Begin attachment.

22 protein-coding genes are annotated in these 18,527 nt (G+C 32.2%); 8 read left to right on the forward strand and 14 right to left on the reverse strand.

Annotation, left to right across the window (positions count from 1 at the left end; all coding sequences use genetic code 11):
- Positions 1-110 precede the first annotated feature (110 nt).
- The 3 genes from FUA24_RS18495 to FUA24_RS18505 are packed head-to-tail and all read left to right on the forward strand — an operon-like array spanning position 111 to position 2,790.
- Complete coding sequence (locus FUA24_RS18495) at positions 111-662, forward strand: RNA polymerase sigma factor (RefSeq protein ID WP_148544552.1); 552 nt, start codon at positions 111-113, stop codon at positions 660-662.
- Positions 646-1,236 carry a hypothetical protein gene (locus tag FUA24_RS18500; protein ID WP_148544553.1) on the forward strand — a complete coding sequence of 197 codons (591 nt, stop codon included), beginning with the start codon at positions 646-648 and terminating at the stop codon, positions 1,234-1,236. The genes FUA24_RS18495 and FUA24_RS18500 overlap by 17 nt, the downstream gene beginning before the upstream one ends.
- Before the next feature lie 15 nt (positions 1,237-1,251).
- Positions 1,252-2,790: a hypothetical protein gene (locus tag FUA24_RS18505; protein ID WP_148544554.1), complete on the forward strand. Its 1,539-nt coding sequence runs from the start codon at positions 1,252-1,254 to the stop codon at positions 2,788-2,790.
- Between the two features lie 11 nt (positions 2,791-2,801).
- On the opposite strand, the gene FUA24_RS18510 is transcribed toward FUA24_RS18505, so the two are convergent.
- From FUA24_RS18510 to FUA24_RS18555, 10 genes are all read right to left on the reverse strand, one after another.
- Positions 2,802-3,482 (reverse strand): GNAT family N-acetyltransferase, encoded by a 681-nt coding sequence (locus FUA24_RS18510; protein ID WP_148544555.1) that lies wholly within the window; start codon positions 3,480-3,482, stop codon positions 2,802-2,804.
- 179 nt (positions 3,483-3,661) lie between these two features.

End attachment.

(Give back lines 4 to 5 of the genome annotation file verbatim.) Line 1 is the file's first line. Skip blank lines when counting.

- The 3 genes from FUA24_RS18495 to FUA24_RS18505 are packed head-to-tail and all read left to right on the forward strand — an operon-like array spanning position 111 to position 2,790.
- Complete coding sequence (locus FUA24_RS18495) at positions 111-662, forward strand: RNA polymerase sigma factor (RefSeq protein ID WP_148544552.1); 552 nt, start codon at positions 111-113, stop codon at positions 660-662.